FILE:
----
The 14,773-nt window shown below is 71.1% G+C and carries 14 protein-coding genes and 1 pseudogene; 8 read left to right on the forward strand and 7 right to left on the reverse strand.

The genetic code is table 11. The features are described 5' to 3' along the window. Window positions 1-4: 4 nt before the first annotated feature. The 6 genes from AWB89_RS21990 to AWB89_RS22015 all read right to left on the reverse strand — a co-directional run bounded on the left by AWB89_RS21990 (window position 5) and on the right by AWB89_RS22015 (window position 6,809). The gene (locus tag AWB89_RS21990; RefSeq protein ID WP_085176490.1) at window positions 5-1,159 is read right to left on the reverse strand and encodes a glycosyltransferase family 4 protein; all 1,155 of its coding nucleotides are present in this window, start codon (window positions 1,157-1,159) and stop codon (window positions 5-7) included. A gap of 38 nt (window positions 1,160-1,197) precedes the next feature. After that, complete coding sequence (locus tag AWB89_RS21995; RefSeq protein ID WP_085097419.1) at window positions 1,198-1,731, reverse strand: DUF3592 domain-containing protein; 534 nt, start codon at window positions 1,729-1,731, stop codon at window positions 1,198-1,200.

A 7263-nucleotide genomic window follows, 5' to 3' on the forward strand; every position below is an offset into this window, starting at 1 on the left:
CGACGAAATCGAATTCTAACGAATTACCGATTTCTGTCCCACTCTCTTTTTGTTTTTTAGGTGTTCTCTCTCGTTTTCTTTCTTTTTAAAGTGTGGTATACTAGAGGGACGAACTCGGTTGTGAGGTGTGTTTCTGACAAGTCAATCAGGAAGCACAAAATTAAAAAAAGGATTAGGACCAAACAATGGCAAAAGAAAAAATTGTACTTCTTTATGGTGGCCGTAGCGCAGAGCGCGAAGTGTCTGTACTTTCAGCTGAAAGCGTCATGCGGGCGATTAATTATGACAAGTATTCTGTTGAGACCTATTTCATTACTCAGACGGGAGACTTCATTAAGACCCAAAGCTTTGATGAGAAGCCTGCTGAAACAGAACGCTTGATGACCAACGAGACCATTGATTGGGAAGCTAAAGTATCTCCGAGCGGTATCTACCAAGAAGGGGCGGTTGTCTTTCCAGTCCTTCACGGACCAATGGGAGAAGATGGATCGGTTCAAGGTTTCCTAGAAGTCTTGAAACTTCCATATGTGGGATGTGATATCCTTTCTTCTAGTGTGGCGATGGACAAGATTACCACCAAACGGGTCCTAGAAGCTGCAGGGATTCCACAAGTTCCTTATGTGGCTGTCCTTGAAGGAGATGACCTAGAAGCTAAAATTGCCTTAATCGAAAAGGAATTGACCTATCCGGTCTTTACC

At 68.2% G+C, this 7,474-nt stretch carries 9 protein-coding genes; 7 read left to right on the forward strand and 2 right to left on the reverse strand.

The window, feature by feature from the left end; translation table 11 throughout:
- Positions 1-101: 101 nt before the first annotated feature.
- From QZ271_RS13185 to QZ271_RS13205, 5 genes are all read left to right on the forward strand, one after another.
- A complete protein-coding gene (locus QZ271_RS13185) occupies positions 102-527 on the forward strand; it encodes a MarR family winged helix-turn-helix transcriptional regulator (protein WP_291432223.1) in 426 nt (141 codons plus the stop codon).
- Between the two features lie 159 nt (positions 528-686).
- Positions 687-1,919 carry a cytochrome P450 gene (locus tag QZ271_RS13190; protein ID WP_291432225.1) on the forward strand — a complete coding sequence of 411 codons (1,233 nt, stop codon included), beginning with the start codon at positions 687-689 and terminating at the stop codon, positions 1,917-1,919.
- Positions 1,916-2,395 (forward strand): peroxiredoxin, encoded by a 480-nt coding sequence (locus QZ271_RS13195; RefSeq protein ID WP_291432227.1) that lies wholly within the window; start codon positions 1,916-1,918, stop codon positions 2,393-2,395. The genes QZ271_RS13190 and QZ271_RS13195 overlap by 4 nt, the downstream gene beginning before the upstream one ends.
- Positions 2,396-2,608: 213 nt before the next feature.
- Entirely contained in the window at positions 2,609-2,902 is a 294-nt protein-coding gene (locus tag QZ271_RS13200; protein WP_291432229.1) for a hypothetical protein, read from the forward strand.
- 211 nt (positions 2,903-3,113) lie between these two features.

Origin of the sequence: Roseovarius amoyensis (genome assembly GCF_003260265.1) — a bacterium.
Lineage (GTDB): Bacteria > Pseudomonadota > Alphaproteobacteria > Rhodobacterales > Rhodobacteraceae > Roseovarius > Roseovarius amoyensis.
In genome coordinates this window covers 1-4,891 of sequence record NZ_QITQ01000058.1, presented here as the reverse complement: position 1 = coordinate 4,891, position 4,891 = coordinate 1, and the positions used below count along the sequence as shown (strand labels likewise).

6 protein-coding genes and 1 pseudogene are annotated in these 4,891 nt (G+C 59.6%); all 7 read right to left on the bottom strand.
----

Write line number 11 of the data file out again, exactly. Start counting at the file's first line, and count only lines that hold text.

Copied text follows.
- Positions 687-1,919 carry a cytochrome P450 gene (locus tag QZ271_RS13190; protein ID WP_291432225.1) on the forward strand — a complete coding sequence of 411 codons (1,233 nt, stop codon included), beginning with the start codon at positions 687-689 and terminating at the stop codon, positions 1,917-1,919.